A group of Maltese boaters in the middle of a trip in the central Mediterranean ended up providing humanitarian aid after coming across migrants at sea last week. 

The Maltese group had been making their way from Tunisian waters towards Lampedusa on a small sailing catamaran when they noticed something floating in the distance at around dusk on Friday evening. 

As they moved closer, they found a green rubber dinghy packed with people, bobbing up and down with the waves. 

Ryan, one of the people who was on board the Maltese boat, said that they estimated there were some 70 people on the dinghy. 

“We had been hearing a lot of activity on the radio since the morning, with other boats signalling that there are migrants in distress,” he said. 

The group could not find it in their conscience to simply sail by and leave the migrants alone, Ryan continued. 

“Of course, we had to help them out, they looked in distress, they had no water and the dinghy was overcrowded,” he said. 

“We couldn’t get too close because of our own safety, but we helped as much as we could.” 

The crew handed over bottled water and loaves of bread and repeatedly tried to get in touch with Italian authorities, but it did not appear that help would be on the way any time soon.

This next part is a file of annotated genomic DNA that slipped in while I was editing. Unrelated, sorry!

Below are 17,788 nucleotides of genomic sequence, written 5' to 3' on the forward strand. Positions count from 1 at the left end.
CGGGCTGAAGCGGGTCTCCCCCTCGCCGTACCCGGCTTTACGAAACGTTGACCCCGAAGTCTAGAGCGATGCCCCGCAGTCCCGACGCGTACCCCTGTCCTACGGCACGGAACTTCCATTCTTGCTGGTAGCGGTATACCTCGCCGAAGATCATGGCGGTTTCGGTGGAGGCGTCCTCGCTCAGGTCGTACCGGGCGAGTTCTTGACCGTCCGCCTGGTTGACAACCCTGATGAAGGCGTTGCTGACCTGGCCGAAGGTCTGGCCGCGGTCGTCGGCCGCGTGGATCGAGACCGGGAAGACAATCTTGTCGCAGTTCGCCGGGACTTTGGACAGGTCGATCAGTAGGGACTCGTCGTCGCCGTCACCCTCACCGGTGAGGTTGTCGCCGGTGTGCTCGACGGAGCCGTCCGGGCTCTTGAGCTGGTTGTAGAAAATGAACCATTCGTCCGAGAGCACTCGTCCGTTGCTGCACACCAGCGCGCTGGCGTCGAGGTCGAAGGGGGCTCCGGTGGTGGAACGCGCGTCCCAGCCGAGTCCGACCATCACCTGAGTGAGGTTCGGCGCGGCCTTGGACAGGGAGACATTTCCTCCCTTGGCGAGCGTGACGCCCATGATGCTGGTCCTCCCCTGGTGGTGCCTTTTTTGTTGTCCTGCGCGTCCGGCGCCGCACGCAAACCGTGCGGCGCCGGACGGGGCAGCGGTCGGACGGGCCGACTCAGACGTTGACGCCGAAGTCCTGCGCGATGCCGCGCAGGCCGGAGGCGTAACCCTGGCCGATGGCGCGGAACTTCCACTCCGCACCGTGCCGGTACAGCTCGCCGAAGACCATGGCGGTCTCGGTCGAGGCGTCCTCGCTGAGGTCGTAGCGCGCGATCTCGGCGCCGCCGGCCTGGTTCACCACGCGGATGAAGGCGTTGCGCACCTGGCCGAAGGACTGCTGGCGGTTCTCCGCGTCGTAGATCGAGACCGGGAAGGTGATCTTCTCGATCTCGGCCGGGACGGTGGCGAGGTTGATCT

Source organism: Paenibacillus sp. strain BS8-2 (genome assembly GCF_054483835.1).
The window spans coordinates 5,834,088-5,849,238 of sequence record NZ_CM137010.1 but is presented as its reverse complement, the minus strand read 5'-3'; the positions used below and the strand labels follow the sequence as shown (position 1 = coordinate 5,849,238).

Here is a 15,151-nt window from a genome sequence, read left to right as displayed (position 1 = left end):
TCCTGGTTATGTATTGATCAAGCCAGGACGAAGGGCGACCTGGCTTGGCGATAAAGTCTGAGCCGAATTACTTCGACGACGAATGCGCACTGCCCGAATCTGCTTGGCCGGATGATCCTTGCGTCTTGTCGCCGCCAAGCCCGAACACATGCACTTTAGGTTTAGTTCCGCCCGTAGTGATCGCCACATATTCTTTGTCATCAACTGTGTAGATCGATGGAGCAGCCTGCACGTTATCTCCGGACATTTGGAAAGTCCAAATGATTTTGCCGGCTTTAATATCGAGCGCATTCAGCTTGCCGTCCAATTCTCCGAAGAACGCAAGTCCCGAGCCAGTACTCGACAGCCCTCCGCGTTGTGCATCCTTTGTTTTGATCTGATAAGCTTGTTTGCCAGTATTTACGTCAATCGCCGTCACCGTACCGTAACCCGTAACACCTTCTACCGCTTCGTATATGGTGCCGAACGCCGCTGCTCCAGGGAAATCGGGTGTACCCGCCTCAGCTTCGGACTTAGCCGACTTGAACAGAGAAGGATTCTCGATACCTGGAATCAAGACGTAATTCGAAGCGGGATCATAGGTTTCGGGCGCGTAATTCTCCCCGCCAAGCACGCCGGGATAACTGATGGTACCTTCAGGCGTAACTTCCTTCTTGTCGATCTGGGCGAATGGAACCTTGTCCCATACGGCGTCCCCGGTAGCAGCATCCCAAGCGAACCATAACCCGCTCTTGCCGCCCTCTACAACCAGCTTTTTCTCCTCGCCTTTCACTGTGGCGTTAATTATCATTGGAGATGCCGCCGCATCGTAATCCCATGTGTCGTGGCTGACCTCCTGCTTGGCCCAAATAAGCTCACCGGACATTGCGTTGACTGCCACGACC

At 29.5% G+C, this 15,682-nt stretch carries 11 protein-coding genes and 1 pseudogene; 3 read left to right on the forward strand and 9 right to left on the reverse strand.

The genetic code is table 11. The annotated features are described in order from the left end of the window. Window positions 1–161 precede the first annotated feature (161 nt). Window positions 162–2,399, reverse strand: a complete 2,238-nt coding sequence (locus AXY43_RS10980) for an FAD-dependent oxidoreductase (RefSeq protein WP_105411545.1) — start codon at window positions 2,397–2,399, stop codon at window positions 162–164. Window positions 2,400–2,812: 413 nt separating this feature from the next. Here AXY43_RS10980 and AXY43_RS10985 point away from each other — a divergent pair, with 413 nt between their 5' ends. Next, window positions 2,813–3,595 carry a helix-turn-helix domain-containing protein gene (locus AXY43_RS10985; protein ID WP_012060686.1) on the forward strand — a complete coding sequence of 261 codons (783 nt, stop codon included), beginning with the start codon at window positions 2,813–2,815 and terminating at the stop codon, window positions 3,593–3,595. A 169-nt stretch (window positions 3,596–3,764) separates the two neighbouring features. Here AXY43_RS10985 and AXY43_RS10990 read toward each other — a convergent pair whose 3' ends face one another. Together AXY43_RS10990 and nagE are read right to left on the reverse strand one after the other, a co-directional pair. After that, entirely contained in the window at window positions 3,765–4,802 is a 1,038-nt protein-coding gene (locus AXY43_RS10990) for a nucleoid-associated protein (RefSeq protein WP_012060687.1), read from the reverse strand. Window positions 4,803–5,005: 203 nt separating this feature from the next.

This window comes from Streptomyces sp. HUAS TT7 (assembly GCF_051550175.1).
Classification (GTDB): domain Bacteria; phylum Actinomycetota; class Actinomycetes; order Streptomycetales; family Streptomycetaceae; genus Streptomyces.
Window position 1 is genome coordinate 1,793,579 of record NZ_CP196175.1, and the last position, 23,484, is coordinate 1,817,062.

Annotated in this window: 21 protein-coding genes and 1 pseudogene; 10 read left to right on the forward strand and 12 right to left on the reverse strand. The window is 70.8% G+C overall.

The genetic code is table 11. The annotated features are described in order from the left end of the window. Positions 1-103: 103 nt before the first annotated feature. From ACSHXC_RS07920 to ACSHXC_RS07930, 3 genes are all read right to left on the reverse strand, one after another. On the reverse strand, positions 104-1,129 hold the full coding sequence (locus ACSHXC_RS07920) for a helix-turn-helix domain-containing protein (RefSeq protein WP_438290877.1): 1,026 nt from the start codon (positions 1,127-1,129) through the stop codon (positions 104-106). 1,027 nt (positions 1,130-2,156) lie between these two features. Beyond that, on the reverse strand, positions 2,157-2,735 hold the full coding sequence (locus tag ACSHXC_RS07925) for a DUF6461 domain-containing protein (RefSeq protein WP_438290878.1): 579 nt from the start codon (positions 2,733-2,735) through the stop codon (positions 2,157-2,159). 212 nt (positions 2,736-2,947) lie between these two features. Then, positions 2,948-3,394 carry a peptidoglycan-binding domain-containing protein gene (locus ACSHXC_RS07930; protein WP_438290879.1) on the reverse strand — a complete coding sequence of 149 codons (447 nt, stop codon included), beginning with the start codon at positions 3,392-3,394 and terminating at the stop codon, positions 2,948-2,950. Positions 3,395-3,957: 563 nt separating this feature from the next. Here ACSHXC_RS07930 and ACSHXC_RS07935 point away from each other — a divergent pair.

“The Italian authorities in Lampedusa were overwhelmed because there were a lot of boat crossings,” Ryan continued.

“We kept an eye on the migrants' dinghy, so we slowed down and they were sort of following us towards Lampedusa until night started creeping in.” 

“When we lost sight of them at around 9.45 pm on Friday, we radioed the authorities again and gave them our exact coordinates. We only received a reply a few hours later and were left to assume that a search and rescue happened the next morning.”

Ryan said that the experience was somewhat eye-opening and he hoped that the reality of the Mediterranean would inspire more sympathy. 

“Obviously, there’s no simple solution to the illegal immigration problems, but we need to stop dehumanizing these migrants and realize that they are souls like us looking for a chance at a better life,” he said. 

Clive Tanti, the captain of the chartered vessel, added that as the night fell on them and the waves got choppier, panic started to visibly creep up on the occupants of the dinghy. 

“The rough sea created a panic among them and at some point they tried to board my yacht at around 8 pm,” he told Times of Malta. 

“After that, I had to keep a longer distance, as the safety of my crew is my utmost priority. We kept calling the Italian authorities who told us they were on to the case, but they were too busy.”

“We kept looking back at them and flashing our torches to make sure they were still behind us, but as it got darker the situation got trickier and we later lost sight of them.”

According to Sea-Watch, who photographed the Maltese vessel aiding the people on board the dinghy on Friday, the Malta Rescue Coordination Centre and three merchant ships declined to provide aid. 

A spokesperson for Sea-Watch said that the group on board the dinghy was eventually rescued by the Italian coast guard just south of Lampedusa. 

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